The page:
Biblical Commandment of Making a Parapets on Rooftops: More Relevant Now Than Ever Israeli Doctors Say

January 29, 2020

3 min read

The commandment in the Torah (Deuteronomy 22:8, The Israel Bible)) – When you build a new house, you shall make a parapet for your roof, so that you do not bring bloodguilt on your house if anyone should fall from it” – was prescient and as relevant today as ever. 

So say Dr. Osher Cohen and Dr. Enrique Freud of the pediatric and adolescent surgery department at Schneider Children’s Medical Center in Petah Tikva near Tel Aviv. Writing in the latest issue of IMAJ (Israel Medical Association Journal), the Israeli physicians point o8ut that 14.1% of all hospital admissions for traumatic injury are due to falling from a height. In five percent of these cases, the injury is severe or critical, and in 1.5%, the victim dies. 

“The dangers of falling have been recognized since time immemorial. Indeed, the Bible instructs us to build a parapet around the roof of your home so that…’you may not bring the built of bloodshed on your house if someone falls from it.” They added that this commandment is one of a series of ethical laws that are presented to help us understand and obey the larger Biblical precepts of loving one’s neighbor and guarding the sanctity of life. The concept teaches us that it is the responsibility of all individuals to be cognizant of others and to avoid harming people through negligence or carelessness.”

Between 2010 and 2015, a total of 222,140 patients were admitted to 19 trauma centers around the country. Falls of all kinds were responsible for more than half of all hospital admissions. Most of the patients – 60%  – were male, and the most common age range for falls was age 0 to 14, followed by 14.7% between 60 and 74. 

Dealing with falls does not require any sophisticated machinery or modern tools but to prevent them before they happen, Cohen and Freud wrote. 

“From a larger perspective, the law is not merely about parapets or guardrails or balustrades,” they continued. “Like the other ethical laws of the Torah, it is about the sanctity of life, the moral behavior expected from people and the legal and sometimes fatal repercussions of human negligence when one fails to love one’s neighbor as oneself.” 

This commandment in unusual, as it can be recognized as both a positive (to fulfill and specific task) and negative (to avoid doing) one. Of the 613 commands in the Torah, 248 are positive and 365 are negative. Maimonides (the Rambam) wrote in the 12 century CE that the parapet law is positive to ensure that all structures are built in a way that pr3events danger to others, but it is also negative because it is forbidden to leave obstacles or dangerous objects or areas on one’s property that could harm someone.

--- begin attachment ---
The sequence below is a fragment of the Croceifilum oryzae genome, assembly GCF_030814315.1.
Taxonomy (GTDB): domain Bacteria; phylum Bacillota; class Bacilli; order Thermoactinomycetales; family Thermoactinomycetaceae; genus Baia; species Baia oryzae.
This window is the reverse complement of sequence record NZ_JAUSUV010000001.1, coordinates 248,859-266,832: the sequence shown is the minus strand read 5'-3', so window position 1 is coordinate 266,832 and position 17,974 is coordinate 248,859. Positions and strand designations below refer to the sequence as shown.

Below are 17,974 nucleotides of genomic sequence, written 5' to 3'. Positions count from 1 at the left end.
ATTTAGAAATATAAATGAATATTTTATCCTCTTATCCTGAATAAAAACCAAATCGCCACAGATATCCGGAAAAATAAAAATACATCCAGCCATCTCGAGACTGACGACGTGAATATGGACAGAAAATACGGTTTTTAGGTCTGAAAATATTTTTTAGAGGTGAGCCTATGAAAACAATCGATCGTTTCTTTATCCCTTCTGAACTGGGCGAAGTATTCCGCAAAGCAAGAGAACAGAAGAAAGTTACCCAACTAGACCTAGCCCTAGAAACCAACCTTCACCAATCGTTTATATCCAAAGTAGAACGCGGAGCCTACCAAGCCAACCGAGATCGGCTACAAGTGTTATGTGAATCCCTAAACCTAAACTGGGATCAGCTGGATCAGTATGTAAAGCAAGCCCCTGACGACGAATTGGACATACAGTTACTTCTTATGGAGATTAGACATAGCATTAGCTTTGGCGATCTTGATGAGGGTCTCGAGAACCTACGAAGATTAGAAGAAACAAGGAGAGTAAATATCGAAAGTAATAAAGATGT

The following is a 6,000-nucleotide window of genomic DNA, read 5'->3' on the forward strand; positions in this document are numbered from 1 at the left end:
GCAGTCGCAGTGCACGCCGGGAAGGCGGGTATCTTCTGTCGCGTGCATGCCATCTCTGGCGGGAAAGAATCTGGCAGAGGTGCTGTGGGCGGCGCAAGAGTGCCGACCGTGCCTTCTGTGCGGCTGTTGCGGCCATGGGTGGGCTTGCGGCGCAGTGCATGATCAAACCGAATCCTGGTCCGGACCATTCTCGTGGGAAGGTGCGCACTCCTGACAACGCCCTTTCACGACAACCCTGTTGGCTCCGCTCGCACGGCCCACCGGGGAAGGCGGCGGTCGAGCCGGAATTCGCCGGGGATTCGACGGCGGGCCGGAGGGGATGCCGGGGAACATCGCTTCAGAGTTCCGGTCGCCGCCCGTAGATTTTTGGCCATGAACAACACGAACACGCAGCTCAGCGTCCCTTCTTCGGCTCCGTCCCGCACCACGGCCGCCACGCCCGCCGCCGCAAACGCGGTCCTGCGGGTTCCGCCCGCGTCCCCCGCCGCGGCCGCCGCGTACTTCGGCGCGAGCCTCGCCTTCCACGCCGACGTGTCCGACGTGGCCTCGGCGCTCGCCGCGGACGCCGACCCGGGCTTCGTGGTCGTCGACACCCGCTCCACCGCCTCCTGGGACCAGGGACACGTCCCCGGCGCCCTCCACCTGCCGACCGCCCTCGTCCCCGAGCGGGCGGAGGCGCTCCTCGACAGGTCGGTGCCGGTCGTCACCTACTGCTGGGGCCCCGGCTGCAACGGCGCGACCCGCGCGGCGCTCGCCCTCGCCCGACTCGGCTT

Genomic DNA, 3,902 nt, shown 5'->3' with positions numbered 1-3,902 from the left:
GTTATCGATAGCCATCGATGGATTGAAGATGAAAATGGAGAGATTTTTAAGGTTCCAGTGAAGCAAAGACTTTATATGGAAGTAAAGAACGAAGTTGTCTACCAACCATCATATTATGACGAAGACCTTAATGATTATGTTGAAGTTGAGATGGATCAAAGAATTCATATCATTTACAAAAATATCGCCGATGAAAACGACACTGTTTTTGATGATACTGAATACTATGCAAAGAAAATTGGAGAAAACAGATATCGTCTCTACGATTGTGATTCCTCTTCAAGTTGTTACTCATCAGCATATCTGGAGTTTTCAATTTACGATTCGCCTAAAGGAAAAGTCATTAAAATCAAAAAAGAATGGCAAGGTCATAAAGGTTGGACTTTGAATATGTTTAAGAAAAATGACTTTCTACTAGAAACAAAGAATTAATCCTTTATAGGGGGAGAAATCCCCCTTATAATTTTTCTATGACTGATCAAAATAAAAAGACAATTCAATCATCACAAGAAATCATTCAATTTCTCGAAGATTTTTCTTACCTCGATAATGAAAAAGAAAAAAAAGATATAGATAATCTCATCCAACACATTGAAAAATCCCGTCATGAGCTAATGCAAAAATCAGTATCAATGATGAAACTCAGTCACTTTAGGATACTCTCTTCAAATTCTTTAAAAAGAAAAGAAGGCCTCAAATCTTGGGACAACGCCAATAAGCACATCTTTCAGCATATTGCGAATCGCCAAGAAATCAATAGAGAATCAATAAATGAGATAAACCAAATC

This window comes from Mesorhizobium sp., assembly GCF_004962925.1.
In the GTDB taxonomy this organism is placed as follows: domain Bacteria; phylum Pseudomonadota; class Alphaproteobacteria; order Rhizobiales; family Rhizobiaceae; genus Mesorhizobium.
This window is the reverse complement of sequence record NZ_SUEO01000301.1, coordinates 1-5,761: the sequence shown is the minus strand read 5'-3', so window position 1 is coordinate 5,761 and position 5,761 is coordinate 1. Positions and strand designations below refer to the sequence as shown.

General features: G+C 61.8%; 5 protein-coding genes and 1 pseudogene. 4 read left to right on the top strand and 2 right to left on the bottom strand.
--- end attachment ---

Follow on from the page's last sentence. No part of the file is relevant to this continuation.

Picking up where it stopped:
Maimonides further wrote that the parapet should be “not less than 10 handbreadths [100 centimeters]” high and strong enough for a person to lean on it without falling. He stated that a protective barrier was needed not just on a roof but at the edge of any dangerous place. 

So today, the commandment is more important than ever. Many of the deaths and injuries here are due to construction working falling because of unsafe conditions. According to Kav La’Oved, the voluntary organization for protecting workers from accidents, the number of people killed in Israeli construction sites is 2.5 times larger (per 100,000 workers) than in the European Union. “Government supervision is lacking – an average construction site is visited by an inspector only once every three years; many of the safety standards in this sector are outdated, and new ones are hardly ever put into effect.” 

In 2019, 45 construction workers died on building sites. 

Beterem (Safe Kids Israel) states that one of the leading causes of death in children is drowning in pools, the Mediterranean Sea or the Sea of Galilee (Kinneret) and even bathtubs and buckets of water. 

The authors of the medical journal article concluded by saying that “although there has been a substantial improvement in the treatment and outcome of trauma, a basic tenet recognized by ancient scholars still holds true today – namely that the best medicine is prevention. The optimal means of prevention may consist of relatively simple and obvious cautionary measures such as building a railing on one’s roof. And by extension, as a rule, we need to recognize our responsibility, both personal and collective, to prevent negligent harm or injury to others.” 


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